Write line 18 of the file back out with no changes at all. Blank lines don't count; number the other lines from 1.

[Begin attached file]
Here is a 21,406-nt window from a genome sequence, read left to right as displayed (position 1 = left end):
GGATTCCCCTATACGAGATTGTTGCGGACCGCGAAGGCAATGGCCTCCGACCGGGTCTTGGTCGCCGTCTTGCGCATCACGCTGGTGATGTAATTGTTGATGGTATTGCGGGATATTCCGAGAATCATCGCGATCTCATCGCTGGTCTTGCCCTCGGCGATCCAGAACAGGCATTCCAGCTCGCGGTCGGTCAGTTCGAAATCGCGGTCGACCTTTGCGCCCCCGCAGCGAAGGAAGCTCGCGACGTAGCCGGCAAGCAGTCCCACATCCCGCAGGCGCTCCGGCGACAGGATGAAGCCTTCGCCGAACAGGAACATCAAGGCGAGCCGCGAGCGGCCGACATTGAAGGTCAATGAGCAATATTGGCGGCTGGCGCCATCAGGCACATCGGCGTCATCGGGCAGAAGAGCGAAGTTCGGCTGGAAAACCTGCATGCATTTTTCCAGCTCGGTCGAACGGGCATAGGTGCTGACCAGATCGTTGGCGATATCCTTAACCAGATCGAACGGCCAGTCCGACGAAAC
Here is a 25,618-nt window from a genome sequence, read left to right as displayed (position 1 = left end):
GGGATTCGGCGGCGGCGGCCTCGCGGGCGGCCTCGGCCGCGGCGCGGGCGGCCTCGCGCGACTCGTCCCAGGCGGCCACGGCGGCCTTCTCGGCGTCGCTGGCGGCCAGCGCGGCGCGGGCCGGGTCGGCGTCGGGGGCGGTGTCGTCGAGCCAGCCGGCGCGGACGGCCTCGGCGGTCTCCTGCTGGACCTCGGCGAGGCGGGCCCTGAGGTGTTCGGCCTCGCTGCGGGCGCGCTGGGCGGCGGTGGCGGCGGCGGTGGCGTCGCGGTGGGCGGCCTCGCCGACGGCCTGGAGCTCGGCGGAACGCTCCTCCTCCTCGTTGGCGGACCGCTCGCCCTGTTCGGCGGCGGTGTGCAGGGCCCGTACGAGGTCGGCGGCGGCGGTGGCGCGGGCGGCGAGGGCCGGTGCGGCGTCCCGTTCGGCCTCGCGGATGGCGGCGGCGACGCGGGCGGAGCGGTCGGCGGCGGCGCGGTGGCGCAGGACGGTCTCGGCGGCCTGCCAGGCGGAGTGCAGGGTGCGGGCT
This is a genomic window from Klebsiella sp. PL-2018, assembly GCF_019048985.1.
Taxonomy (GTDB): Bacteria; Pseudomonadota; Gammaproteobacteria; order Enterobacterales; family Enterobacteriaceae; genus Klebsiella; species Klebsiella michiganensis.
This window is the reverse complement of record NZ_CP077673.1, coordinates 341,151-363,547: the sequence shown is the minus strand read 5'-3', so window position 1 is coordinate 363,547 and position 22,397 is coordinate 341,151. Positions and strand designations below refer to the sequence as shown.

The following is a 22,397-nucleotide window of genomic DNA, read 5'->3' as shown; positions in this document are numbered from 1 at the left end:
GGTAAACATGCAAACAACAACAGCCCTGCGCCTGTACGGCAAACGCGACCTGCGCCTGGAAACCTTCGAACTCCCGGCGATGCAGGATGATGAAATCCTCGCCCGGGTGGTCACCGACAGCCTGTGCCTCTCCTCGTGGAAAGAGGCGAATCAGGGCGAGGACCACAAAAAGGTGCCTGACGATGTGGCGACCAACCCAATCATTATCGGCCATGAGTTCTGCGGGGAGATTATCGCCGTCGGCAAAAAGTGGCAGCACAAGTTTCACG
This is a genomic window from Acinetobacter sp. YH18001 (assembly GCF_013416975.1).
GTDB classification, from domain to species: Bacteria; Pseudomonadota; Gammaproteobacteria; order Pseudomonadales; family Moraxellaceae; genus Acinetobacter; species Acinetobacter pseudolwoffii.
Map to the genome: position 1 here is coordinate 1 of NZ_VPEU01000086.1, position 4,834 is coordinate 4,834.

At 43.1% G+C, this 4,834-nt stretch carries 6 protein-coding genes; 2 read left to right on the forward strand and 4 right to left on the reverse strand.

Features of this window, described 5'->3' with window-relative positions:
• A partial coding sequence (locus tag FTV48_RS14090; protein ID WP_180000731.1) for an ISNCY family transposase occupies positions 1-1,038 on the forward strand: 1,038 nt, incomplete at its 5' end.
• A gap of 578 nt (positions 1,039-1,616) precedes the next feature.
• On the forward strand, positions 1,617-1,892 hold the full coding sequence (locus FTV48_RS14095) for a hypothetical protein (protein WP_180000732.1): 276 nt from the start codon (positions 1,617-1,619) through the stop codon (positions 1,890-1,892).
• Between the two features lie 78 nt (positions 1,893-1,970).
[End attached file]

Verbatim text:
• Between the two features lie 78 nt (positions 1,893-1,970).